Today, Thomas Jonathan Jackson is primarily remembered as “Stonewall” — a brilliant tactician with an audacious streak that often brought him triumph on the battlefield. That legacy, however, does little to recall the eccentric professor and soldier known to those who served alongside him.
Jackson's command demonstrates superior knowledge at Buffalo Gap
John Paul Strain
Jackson was born January 21, 1824, in Clarksburg, a community in present-day West Virginia — the descendent of indentured servants convicted of larceny in England. In 1842, Jackson secured an appointment to the U.S. Military Academy at West Point. With little formal education, he began his studies at the bottom of his class, but through hard work, he rose steadily, to graduate 17th of 59 in the class of 1846. Lt. Jackson served in the 1st U.S. Artillery with distinction in the Mexican War, earning a field promotion to major for his aggressive performance at Chapultepec.
In 1851, Jackson resigned his military commission and accepted a position as professor of natural and experimental philosophy and instructor of artillery at the Virginia Military Institute. Although the field tactics he imparted were indisputably valuable — many of them are still part of the curriculum — students were frustrated by his lack of skill in the classroom. Jackson would carefully compose each lecture, then recite it from memory, indulging questions by repeating segments of his monologue. In 1856, a group of disgruntled alumni sought to have him fired for poor instruction.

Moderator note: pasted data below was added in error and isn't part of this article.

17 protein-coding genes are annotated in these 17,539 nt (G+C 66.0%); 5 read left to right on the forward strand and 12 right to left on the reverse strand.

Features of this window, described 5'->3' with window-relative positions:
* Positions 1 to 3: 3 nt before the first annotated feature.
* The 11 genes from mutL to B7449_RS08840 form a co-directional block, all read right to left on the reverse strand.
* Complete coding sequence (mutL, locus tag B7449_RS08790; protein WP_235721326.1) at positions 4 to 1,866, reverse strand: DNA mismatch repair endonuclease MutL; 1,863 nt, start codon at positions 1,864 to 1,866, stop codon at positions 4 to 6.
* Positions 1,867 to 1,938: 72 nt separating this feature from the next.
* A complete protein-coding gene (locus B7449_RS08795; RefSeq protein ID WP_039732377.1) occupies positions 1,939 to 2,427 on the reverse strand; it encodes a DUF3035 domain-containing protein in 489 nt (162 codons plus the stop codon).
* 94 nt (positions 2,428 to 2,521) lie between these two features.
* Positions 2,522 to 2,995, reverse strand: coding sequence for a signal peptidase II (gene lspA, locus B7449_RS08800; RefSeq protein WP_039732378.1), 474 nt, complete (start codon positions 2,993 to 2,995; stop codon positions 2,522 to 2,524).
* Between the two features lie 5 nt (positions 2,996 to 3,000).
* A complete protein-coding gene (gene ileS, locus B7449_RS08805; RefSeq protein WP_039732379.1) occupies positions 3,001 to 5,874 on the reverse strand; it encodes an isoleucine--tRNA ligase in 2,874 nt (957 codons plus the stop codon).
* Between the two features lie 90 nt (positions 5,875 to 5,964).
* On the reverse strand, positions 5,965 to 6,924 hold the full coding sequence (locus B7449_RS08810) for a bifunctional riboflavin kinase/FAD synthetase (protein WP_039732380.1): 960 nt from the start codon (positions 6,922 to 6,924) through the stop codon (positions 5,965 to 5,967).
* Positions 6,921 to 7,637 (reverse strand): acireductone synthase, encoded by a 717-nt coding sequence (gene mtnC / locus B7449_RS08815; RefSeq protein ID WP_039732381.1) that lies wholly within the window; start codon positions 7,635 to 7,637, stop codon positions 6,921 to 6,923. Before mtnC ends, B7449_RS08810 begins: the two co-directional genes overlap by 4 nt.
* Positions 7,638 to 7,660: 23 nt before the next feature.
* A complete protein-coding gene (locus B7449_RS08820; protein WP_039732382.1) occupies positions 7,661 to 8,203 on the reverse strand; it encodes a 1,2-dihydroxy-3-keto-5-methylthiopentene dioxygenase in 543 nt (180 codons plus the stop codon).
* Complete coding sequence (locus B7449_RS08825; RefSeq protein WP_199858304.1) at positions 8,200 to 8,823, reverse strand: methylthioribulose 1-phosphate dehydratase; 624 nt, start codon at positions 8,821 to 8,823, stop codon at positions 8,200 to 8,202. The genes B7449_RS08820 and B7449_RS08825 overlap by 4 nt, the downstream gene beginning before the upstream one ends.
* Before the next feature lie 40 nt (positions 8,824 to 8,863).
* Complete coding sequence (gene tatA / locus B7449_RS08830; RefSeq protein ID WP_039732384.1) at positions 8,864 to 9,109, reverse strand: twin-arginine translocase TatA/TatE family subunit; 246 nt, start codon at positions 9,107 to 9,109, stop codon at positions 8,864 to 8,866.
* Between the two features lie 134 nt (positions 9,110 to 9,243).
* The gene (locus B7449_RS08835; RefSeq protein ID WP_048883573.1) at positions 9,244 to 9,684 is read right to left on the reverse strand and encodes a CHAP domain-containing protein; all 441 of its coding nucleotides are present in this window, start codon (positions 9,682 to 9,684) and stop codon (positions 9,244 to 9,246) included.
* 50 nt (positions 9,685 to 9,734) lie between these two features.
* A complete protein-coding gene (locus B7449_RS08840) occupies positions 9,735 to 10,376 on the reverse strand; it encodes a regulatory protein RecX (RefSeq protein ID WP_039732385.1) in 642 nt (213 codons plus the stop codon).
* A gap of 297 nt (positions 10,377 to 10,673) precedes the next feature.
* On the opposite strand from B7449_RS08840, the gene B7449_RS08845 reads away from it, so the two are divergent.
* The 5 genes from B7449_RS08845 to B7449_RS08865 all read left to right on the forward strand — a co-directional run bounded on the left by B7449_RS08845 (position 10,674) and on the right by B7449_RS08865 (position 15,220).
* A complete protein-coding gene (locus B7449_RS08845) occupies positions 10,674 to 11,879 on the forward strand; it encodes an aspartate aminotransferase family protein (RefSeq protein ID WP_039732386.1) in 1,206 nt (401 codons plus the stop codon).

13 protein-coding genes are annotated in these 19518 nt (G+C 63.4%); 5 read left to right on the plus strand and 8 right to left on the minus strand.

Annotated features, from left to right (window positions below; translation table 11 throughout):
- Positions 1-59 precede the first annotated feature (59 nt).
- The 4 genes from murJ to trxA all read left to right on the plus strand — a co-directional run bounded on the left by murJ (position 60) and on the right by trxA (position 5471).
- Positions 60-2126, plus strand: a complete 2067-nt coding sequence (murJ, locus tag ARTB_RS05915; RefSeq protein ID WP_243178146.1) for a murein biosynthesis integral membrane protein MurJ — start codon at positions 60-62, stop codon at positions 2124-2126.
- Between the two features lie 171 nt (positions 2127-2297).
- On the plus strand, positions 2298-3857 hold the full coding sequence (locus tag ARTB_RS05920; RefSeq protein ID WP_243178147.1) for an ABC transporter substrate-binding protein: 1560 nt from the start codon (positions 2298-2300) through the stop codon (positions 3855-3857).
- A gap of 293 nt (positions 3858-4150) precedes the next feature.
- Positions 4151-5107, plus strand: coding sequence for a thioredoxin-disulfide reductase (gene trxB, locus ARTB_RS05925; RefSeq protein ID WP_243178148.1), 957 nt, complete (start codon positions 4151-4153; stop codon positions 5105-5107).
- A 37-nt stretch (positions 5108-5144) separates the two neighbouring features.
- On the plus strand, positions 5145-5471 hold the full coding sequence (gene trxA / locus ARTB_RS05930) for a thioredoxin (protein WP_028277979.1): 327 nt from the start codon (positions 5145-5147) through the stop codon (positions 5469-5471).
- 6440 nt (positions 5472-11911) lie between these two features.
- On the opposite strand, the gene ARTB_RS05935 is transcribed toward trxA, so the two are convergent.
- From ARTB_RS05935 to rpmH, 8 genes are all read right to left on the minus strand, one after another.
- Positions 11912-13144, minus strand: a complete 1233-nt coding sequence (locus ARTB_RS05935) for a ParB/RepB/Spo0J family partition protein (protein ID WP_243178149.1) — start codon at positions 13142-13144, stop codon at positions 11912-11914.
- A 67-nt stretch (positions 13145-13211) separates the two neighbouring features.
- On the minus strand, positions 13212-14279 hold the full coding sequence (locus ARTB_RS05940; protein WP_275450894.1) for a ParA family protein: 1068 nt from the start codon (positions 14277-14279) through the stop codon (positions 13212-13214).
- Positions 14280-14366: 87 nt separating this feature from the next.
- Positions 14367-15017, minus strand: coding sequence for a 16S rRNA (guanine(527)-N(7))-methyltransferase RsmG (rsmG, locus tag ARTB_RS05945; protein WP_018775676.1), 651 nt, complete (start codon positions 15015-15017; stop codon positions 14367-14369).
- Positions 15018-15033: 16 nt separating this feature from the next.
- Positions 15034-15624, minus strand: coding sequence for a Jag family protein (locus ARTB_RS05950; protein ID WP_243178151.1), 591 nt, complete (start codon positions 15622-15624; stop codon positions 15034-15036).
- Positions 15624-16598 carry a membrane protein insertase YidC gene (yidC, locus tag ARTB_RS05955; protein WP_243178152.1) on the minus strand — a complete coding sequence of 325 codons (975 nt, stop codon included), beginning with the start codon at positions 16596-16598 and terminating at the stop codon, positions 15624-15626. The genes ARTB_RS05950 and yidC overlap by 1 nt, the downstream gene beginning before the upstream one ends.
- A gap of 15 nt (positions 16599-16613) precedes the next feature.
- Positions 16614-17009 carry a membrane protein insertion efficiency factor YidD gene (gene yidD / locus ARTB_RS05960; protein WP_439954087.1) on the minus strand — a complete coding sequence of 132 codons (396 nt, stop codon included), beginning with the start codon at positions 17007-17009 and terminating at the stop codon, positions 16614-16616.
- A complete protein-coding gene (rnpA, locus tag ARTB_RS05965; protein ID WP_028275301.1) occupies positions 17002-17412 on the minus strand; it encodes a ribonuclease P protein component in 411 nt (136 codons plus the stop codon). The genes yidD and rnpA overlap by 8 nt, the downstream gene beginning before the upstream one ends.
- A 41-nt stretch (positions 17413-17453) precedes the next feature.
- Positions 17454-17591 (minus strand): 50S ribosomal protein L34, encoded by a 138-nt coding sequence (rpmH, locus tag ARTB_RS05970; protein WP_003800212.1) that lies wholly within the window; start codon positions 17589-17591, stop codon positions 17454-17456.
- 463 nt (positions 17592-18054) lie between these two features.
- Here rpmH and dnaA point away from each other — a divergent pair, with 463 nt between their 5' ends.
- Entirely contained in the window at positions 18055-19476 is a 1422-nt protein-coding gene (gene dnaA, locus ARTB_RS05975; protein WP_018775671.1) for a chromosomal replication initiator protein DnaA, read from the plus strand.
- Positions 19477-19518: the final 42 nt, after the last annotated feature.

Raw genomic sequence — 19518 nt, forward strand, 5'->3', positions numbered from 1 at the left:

Throughout his adult life, Jackson was well known for his eccentricities; he was something of a hypochondriac, and modern physicians and psychologists continue to speculate about possible diagnoses for his symptoms and behaviors. He was plagued by hearing loss following a career in the artillery and believed his arms to be different lengths, leading him to elevate one in an effort to equalize his circulation. Contemporaries reported that he sometimes fell asleep during meals, even while chewing and stories persist that he ate lemons whole to aid digestive issues. He eschewed the flamboyant dress and bravado exhibited by some of his fellow officers, causing some of his subordinates to interpret his extreme introversion as intentional secrecy and evasion, occasionally causing conflict in the ranks.
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